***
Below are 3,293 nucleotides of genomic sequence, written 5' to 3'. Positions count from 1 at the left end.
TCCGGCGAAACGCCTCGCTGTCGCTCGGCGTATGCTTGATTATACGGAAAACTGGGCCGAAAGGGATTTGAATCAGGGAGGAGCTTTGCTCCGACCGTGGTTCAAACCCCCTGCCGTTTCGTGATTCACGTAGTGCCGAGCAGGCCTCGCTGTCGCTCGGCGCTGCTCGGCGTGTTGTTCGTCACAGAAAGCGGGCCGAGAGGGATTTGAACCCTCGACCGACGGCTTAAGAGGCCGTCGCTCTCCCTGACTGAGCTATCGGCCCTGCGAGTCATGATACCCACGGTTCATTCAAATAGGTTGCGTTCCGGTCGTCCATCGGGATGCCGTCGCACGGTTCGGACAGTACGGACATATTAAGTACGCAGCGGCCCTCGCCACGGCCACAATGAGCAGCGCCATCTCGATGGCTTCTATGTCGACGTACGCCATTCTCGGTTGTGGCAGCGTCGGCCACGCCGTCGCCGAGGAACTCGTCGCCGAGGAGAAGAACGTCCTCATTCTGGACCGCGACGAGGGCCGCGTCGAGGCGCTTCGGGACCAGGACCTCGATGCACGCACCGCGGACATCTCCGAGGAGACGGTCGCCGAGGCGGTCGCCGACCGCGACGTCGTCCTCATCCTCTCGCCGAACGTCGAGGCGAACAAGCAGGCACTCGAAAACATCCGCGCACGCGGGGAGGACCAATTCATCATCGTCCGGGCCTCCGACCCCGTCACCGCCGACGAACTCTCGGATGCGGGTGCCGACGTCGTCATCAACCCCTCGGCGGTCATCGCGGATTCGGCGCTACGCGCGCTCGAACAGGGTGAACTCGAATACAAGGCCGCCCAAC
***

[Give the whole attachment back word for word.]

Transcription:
Below are 3,293 nucleotides of genomic sequence, written 5' to 3'. Positions count from 1 at the left end.
TCCGGCGAAACGCCTCGCTGTCGCTCGGCGTATGCTTGATTATACGGAAAACTGGGCCGAAAGGGATTTGAATCAGGGAGGAGCTTTGCTCCGACCGTGGTTCAAACCCCCTGCCGTTTCGTGATTCACGTAGTGCCGAGCAGGCCTCGCTGTCGCTCGGCGCTGCTCGGCGTGTTGTTCGTCACAGAAAGCGGGCCGAGAGGGATTTGAACCCTCGACCGACGGCTTAAGAGGCCGTCGCTCTCCCTGACTGAGCTATCGGCCCTGCGAGTCATGATACCCACGGTTCATTCAAATAGGTTGCGTTCCGGTCGTCCATCGGGATGCCGTCGCACGGTTCGGACAGTACGGACATATTAAGTACGCAGCGGCCCTCGCCACGGCCACAATGAGCAGCGCCATCTCGATGGCTTCTATGTCGACGTACGCCATTCTCGGTTGTGGCAGCGTCGGCCACGCCGTCGCCGAGGAACTCGTCGCCGAGGAGAAGAACGTCCTCATTCTGGACCGCGACGAGGGCCGCGTCGAGGCGCTTCGGGACCAGGACCTCGATGCACGCACCGCGGACATCTCCGAGGAGACGGTCGCCGAGGCGGTCGCCGACCGCGACGTCGTCCTCATCCTCTCGCCGAACGTCGAGGCGAACAAGCAGGCACTCGAAAACATCCGCGCACGCGGGGAGGACCAATTCATCATCGTCCGGGCCTCCGACCCCGTCACCGCCGACGAACTCTCGGATGCGGGTGCCGACGTCGTCATCAACCCCTCGGCGGTCATCGCGGATTCGGCGCTACGCGCGCTCGAACAGGGTGAACTCGAATACAAGGCCGCCCAAC